Apr 13, 2011

A Father's Gift

4 Min Read

Every so often I come across a book that says a great deal in a small package. No pomp or pageantry, no star quality author, and yet the truths in it resonate well past the reading. I found that to be the case with Kenneth Wingate’s A Father’s Gift. An attorney and layman in the First Presbyterian Church of Columbia, South Carolina, Wingate does well advocating his heart’s passion for prudent living. He quickly summarizes a given verse and applies it without apology or reservation to his family.

A Father’s Gift assumes its readers are Christians, and takes every thought captive to its simple message. The Proverbs are a mine full of diamonds that we would do well to explore. Take heed, lest you fall. Wingate takes us on a journey through the various topics in Solomon’s legacy of wisdom: from wealth, health, and self-control to sexual purity and work. As Sinclair Ferguson puts it in the Foreword, “Ken Wingate now brings [Proverbs] into our needy culture, and I for one am grateful to him for sharing his gift as a father with other fathers –and mothers, and sons and daughters too.”

According to Wingate, A Father’s Gift is the fruit of 12 years’ study of lessons from Proverbs, packed into an ensemble of topical studies that really becomes “a personal gift for my three children…” No wonder, then, that in much of his language he takes on the mantle of family leader, mentor, teacher, coach, and servant. If the book succeeds in its mission, it will be due to its forthright application of Proverbs to Wingate’s own family, and by inference, to the wider family of Christ. The reader is really an invited guest, allowed to “eavesdrop on our conversation.”

A Father’s Gift maintains its relevance for a much larger audience through generous and specific examples from his own life. For starters, let’s examine its basic message to the Christian West in the area of wealth. “What’s wrong with becoming surety for someone? The trouble is that we are presuming on the future. We are assuming that when the debt collector comes to our door we will have the cash available to satisfy him.” A believer who freely participates in our credit-buried contemporary culture should read this section. Not only is Wingate ‘spot-on’ in his comments about debt; he has doubtless encountered as an attorney the many pitfalls of mounting and unsustainable debt, tragically among Christian families.

Besides being intensely practical, A Father’s Gift is remarkably well researched and carefully constructed. In its practical wisdom it addresses a generation left dangling between biblical Christianity and vacuous modernity. In some ways it is the modern counterpart to other studies like that of Charles Bridges with one difference: it is eminently readable.  Topics progress from the introductory “Abundant Life: Introduction to Proverbs” and continue to “The End of the Path.” In each topical chapter, the title is based on a stream of verses in Proverbs that center around it, followed by a summary and one-sentence key principle. In Wingate’s logical layout, a devotional reader might cover one chapter in 2-3 days.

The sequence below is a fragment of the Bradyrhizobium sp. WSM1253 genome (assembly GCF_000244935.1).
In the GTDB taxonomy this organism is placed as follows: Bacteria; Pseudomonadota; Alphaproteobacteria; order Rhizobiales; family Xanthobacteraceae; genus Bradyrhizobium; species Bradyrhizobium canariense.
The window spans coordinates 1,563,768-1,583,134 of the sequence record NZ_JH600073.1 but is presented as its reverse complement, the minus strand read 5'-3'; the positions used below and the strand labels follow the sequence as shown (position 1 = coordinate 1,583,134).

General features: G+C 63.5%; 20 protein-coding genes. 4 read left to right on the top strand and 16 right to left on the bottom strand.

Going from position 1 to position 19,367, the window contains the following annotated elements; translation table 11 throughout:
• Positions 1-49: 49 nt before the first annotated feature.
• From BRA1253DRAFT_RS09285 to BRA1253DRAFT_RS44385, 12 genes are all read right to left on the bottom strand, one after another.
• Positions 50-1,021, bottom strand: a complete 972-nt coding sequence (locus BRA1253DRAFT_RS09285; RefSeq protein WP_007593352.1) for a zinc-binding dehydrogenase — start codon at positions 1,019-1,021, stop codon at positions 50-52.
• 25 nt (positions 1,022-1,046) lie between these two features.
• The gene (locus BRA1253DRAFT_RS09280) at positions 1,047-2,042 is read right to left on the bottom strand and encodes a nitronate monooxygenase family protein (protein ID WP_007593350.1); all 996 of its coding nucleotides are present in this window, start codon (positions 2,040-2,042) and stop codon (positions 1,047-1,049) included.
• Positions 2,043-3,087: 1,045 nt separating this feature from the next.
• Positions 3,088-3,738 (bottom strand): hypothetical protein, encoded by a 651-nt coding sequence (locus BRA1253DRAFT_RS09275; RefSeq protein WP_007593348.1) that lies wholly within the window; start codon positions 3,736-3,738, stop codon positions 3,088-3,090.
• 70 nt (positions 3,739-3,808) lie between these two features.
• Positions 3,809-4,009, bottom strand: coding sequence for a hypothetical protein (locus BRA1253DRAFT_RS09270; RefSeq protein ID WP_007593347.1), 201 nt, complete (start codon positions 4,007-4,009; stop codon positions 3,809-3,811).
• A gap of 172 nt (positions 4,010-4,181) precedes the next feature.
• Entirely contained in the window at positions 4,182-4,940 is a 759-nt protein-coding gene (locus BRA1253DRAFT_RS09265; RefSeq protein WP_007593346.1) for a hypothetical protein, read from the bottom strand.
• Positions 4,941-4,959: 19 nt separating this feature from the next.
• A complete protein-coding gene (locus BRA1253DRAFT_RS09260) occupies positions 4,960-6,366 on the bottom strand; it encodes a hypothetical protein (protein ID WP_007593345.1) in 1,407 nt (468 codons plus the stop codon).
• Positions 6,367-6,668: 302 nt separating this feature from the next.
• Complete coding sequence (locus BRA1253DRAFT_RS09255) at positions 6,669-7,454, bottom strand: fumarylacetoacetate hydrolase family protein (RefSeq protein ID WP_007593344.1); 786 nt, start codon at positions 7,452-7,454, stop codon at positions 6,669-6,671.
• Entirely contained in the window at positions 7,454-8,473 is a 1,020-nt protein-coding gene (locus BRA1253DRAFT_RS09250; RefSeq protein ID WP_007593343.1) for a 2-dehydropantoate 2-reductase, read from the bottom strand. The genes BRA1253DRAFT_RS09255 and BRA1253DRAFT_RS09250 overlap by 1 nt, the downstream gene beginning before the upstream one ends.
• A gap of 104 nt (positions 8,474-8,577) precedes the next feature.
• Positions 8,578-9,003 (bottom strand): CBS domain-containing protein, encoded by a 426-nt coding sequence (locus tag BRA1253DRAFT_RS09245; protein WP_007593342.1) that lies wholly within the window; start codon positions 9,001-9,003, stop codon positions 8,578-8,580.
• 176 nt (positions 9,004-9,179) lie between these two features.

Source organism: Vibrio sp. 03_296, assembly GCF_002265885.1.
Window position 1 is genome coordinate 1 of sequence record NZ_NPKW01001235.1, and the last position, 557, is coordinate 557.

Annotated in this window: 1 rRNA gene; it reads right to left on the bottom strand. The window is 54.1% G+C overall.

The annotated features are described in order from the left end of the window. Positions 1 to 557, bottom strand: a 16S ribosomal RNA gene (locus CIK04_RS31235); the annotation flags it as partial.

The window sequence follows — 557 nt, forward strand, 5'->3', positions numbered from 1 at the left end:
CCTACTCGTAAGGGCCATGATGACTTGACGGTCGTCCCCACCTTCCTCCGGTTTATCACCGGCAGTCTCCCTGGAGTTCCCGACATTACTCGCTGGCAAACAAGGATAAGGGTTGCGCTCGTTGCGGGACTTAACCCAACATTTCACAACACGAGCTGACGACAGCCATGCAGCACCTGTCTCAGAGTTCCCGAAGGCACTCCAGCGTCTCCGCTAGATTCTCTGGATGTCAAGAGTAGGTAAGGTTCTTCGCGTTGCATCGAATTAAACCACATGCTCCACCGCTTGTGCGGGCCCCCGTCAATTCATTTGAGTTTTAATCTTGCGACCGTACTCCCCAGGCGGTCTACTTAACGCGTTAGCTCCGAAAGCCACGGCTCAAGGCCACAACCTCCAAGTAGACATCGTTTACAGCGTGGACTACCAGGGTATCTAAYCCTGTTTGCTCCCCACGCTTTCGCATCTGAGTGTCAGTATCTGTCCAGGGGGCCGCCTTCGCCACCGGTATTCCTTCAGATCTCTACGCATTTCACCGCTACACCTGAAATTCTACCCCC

On the topic of ‘guidance’ Solomon’s wisdom is appropriate as well. The strongest admonitions are reserved for the crude, careless individual addressed in Proverbs as a fool. Not only does the thoughtless person ruin his own life, but also the lives of all around. “The way of a fool is right in his own eyes, but a wise man listens to advice. “ (Prov. 12:15)  At the end of the chapter on Guidance, we are reminded “The Lord guides us by the principles revealed in his Word, by the provision or withholding of resources, by the counsel of others, and by the sanctified desires of our hearts.”

If you have ever admonished a family member for foolish decisions, you know the recipient either ducks culpability, gets angry and walks away, or listens and heeds instruction. Wingate’s style suggests experience dealing with childlike responses to Proverbs. Although he uses apologetic language, he gives none of the Bible’s authority away. For example, in the chapter on “Sexual Purity” he remarks “God is no cosmic kill-joy who attempts to squelch our sensual feelings. He simply knows that such passions can only be sustained and positively directed within marriage.”

The strengths of A Father’s Gift are its unflagging emphasis on the consequences of poor choices, its practical application of scripture, and reliance on the full Bible, not only Proverbs, for its case against sin.  Its only weaknesses are lack of a topical/terms index that would aid research, its brevity, and perhaps (for some) a bit light on gospel proclamation. I wanted to go deeper, to explore more of the relevant passages outside Proverbs, especially in the New Testament. Wingate articulates the clear gospel in his introductory chapter, after which he assumes that his readers are Christians. Many readers will be satisfied with this balance. But might he have used more gospel application?

It is important to note that readers of the whole book will find a balance between legal obedience and sanctifying grace. True Christians will recognize that the antidote to Proverbs’ foolish man is Godly wisdom, applied throughout life, and God’s wisdom is vividly showcased in the incarnation, life, death and resurrection of Jesus Christ –our only hope of gospel obedience in this life. Good behavior is imperative for the born again Christian. Good behavior outside of saving grace is mere legal obedience, the kind of lawkeeping that leads ultimately to death.

On balance, A Father’s Gift remains an irresistible gem that shines with timely advice, biblical admonition, and wise counsel. Get it, read it devotionally, and share it with family and friends. Hand it off to the next generation: it provides counsel you alone may never get them to consider. And besides, its brevity becomes a positive factor in giving it away.